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Fast Take via FYI WIRZ   By Dwight Drum
Web work by Larsen & Drum    Images by Drum
CNN’s Gupta might not prescribe skydiving for NASCAR’s Vickers
Brian Vickers skydives onto the infield at Daytona International Speedway.

In February Dr. Sanjay Gupta, chief medical correspondent for CNN, interviewed NASCAR driver Brian Vickers just before his return to the track, his first race, the Daytona 500. Vickers had been cleared by doctors to race again after sitting out about half the season owing to a blood clot problem. Gupta explained then.

“At age 20, Vickers had driven his way in the record books by becoming the youngest champion in the NASCAR Nationwide Series” Gupta said. “A mere six years later, Vickers’ racing career came to an abrupt halt.”

Dr. Gupta commented on the way the diagnosis became even more complicated.

“Suddenly the 26-year-old was in the race of his life," Gupta said. “Vickers was also diagnosed with a condition where a vein in the pelvic area was compressed. A battery of tests found something else, a hole in his heart. It made the perfect storm along with the cramped quarters of his race car for hours on end. His health was at stake, and so was his career.”

Dr. Gupta elaborated on the medical process.

“Vickers had heart surgery and he was put on blood thinners,” Gupta said. “Now, eight months later, he’s scot-free. There’s a stent in his left leg to keep the vein open, but his doctors have cleared him to race. Vickers said he made one of the most difficult decisions of his life to get back in the car.”

That was February. By June Vickers was not only racing routinely but got back to skydiving as well. He commented on the question of his health after jumping from 5000 feet into the infield of Daytona International Speedway.

“Between racing and skydiving in Daytona, the question has been answered,” Vickers said. “It has been laid to rest.”

FYI WIRZ is the select presentation of motorsports topics by Dwight Drum at Racetake.com. Quotes by Dr. Gupta are courtesy of CNN.com. Quotes from Brian Vickers derived from personal interviewing.

Vickers arrived after Red Bull jumpmaster tested the air and ground.

Vickers described the exhilarating jump in Daytona.

“I see grand stands, building, light poles, scoring tower,” Vickers said. “Man there’s a lot of stuff down there. This is a tight landing for me. I’m proud of it. I’m happy I did it. It would have been great to have a special landing, pin point perfect, but I hit the mark and it was rough. I tumbled.”

The DIS jump meant much to Vickers in many ways.

“The actual jumping into the track is special,” Vickers said. “Knowing that last year we had this planned for the winner’s circle and I wasn’t able to make the jump because of the health issues. I was out of the car and obviously wasn’t able to skydive either. To be able to come back here and finish the job we started was very special.”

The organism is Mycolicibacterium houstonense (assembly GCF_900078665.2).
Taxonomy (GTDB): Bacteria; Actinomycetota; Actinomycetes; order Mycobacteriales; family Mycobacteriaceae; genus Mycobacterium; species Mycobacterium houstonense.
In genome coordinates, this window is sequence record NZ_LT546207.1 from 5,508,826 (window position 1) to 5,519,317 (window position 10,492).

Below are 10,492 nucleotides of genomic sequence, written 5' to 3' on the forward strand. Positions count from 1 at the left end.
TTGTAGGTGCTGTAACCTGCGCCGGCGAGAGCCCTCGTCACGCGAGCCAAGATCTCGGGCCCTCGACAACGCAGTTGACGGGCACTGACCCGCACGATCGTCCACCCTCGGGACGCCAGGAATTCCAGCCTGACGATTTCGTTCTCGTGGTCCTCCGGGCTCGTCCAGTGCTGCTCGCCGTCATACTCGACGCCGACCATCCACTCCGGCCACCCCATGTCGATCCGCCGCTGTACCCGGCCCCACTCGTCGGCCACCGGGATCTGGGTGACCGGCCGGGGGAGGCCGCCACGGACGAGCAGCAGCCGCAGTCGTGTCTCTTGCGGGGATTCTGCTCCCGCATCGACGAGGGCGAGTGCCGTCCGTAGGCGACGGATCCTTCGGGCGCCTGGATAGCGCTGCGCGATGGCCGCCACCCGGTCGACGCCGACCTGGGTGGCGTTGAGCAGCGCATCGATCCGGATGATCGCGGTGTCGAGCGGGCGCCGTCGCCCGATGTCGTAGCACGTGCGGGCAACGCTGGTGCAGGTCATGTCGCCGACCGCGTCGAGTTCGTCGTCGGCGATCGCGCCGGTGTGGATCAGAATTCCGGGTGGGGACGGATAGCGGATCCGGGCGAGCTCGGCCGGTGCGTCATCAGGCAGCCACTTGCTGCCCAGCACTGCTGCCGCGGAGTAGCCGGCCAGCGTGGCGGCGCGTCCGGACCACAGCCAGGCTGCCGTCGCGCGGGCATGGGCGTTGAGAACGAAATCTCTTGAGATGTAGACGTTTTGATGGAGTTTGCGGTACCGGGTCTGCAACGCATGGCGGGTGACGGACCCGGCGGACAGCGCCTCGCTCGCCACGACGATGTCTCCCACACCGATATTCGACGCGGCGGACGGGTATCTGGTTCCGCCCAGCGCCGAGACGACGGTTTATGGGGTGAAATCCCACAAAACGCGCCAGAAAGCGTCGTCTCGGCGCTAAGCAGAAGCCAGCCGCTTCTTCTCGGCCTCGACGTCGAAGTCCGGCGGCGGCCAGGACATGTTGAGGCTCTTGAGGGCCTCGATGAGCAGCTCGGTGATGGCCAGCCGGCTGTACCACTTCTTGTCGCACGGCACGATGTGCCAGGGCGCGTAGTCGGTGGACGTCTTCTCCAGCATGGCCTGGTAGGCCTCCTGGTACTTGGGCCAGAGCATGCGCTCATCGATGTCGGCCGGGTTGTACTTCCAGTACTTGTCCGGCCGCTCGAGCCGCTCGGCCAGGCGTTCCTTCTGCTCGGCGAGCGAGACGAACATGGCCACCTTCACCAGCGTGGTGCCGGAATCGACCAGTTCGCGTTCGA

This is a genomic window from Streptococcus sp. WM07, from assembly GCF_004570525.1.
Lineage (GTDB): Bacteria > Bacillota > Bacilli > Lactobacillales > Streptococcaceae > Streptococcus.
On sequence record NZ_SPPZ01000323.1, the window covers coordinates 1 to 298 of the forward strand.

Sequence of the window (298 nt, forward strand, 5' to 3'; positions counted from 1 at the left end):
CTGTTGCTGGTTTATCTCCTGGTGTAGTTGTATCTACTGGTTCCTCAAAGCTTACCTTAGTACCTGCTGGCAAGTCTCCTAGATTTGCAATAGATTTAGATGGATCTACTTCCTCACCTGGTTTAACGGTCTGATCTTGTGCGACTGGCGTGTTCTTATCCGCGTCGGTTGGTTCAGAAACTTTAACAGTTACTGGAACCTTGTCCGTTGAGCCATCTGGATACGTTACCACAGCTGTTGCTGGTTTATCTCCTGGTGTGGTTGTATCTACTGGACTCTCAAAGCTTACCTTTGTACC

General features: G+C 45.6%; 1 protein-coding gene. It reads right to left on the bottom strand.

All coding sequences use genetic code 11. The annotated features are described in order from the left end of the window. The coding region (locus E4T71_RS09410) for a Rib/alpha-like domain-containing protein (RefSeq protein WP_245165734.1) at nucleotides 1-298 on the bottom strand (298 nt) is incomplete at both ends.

Life events have changed the way Vickers views the world.

“When you realize you can be walking down the street and end up in the hospital, all of sudden skydiving or snowboarding or skiing, mountain biking, stuff like that doesn’t seem so risky anymore,” Vickers said. “You got to have good judgment and take calculated risks, but you’ve got to live life.

“There were a lot of times when I had no idea if I were ever going to sky dive again, race cars or any of that stuff for that matter. When all of a sudden it was taken away from me, you really appreciate it. You learn what’s important to you and what’s not. There are something that aren’t as important to you anymore. And there are a lot of things that are more important.”

Some sponsors might shy away from off-track danger but Vickers has the full support of his sponsor.

“It’s definitely a little bit outside the box,” Vickers said. “Red Bull was fully behind it. They love this kind of stuff. With Red Bull, if you’re up to doing it, they up for helping.”

The June skydiving event was the first time Vickers has jumped in the rain.

“When you’re falling at 150 to 170 miles an hour, it (rain) hurts. It stings a little bit, but not too bad. It was fun. Once you get under the canopy, it’s not bad at all.”

DIS President Joey Chitwood III introduced Brian Vickers to waiting media.

When asked how he thought what Dr. Gupta might think of his skydiving Vickers got specific.

“I don’t think any doctor would be excited about me skydiving—period,” Vickers said. “When you’re talking to doctors about inherent risk when it comes to medical stuff, they always revert back to the fact that you race cars for a living. You’ve clearly accepted a level of risk and I think that goes with skydiving.

“I’m sure he would be happy. He’d be proud to see that sitting here after everything I went through last year. Sitting here this February doing an interview with him talking about health and coming back racing to not only race and go skydiving in Daytona is a huge accomplishment after what happened last year.”

Vickers confirmed his adventurous nature.

“I’m up for whatever I do. I skydive. I rock climb, mountain bike, dirt bike—I’m up for whatever. Bullfighting? I haven’t done that yet, but it’s on the list.”

After all that Vickers has accomplished in recent months—a red cape with Red Bull logo in his hands in a bull ring seems quite realistic.

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